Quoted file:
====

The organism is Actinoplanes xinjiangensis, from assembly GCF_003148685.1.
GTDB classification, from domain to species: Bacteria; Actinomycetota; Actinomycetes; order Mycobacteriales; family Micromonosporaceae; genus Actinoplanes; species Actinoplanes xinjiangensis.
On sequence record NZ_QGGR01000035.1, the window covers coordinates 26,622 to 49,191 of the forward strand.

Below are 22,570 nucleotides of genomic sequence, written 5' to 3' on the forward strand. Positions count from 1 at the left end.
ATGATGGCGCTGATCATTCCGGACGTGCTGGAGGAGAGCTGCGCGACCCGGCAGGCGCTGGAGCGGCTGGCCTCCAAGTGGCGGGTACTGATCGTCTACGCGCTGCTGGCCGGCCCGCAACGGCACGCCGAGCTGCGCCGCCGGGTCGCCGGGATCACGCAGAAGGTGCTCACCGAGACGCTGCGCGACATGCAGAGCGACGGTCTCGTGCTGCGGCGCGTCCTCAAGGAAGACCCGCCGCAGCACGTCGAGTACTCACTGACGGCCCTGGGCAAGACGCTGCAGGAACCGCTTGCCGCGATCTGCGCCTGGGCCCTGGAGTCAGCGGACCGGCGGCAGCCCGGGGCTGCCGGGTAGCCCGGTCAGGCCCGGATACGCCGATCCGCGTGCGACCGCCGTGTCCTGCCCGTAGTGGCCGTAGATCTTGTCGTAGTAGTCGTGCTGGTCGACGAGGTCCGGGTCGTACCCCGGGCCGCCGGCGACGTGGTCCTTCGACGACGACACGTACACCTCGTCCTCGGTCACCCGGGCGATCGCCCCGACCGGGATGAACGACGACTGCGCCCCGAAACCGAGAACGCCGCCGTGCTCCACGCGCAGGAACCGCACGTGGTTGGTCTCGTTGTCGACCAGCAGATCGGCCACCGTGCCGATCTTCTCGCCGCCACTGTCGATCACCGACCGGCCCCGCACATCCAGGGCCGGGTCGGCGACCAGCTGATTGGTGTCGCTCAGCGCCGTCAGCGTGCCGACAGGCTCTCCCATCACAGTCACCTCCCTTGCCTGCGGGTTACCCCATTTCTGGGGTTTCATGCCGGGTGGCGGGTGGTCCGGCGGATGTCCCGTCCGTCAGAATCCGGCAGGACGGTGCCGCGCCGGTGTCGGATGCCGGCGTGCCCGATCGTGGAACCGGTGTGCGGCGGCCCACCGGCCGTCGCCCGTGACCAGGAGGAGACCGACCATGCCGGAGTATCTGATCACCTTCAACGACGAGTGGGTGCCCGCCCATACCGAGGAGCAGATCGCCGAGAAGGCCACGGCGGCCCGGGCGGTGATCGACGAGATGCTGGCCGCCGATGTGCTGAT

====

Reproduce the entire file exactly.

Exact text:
The organism is Actinoplanes xinjiangensis, from assembly GCF_003148685.1.
GTDB classification, from domain to species: Bacteria; Actinomycetota; Actinomycetes; order Mycobacteriales; family Micromonosporaceae; genus Actinoplanes; species Actinoplanes xinjiangensis.
On sequence record NZ_QGGR01000035.1, the window covers coordinates 26,622 to 49,191 of the forward strand.

Below are 22,570 nucleotides of genomic sequence, written 5' to 3' on the forward strand. Positions count from 1 at the left end.
ATGATGGCGCTGATCATTCCGGACGTGCTGGAGGAGAGCTGCGCGACCCGGCAGGCGCTGGAGCGGCTGGCCTCCAAGTGGCGGGTACTGATCGTCTACGCGCTGCTGGCCGGCCCGCAACGGCACGCCGAGCTGCGCCGCCGGGTCGCCGGGATCACGCAGAAGGTGCTCACCGAGACGCTGCGCGACATGCAGAGCGACGGTCTCGTGCTGCGGCGCGTCCTCAAGGAAGACCCGCCGCAGCACGTCGAGTACTCACTGACGGCCCTGGGCAAGACGCTGCAGGAACCGCTTGCCGCGATCTGCGCCTGGGCCCTGGAGTCAGCGGACCGGCGGCAGCCCGGGGCTGCCGGGTAGCCCGGTCAGGCCCGGATACGCCGATCCGCGTGCGACCGCCGTGTCCTGCCCGTAGTGGCCGTAGATCTTGTCGTAGTAGTCGTGCTGGTCGACGAGGTCCGGGTCGTACCCCGGGCCGCCGGCGACGTGGTCCTTCGACGACGACACGTACACCTCGTCCTCGGTCACCCGGGCGATCGCCCCGACCGGGATGAACGACGACTGCGCCCCGAAACCGAGAACGCCGCCGTGCTCCACGCGCAGGAACCGCACGTGGTTGGTCTCGTTGTCGACCAGCAGATCGGCCACCGTGCCGATCTTCTCGCCGCCACTGTCGATCACCGACCGGCCCCGCACATCCAGGGCCGGGTCGGCGACCAGCTGATTGGTGTCGCTCAGCGCCGTCAGCGTGCCGACAGGCTCTCCCATCACAGTCACCTCCCTTGCCTGCGGGTTACCCCATTTCTGGGGTTTCATGCCGGGTGGCGGGTGGTCCGGCGGATGTCCCGTCCGTCAGAATCCGGCAGGACGGTGCCGCGCCGGTGTCGGATGCCGGCGTGCCCGATCGTGGAACCGGTGTGCGGCGGCCCACCGGCCGTCGCCCGTGACCAGGAGGAGACCGACCATGCCGGAGTATCTGATCACCTTCAACGACGAGTGGGTGCCCGCCCATACCGAGGAGCAGATCGCCGAGAAGGCCACGGCGGCCCGGGCGGTGATCGACGAGATGCTGGCCGCCGATGTGCTGAT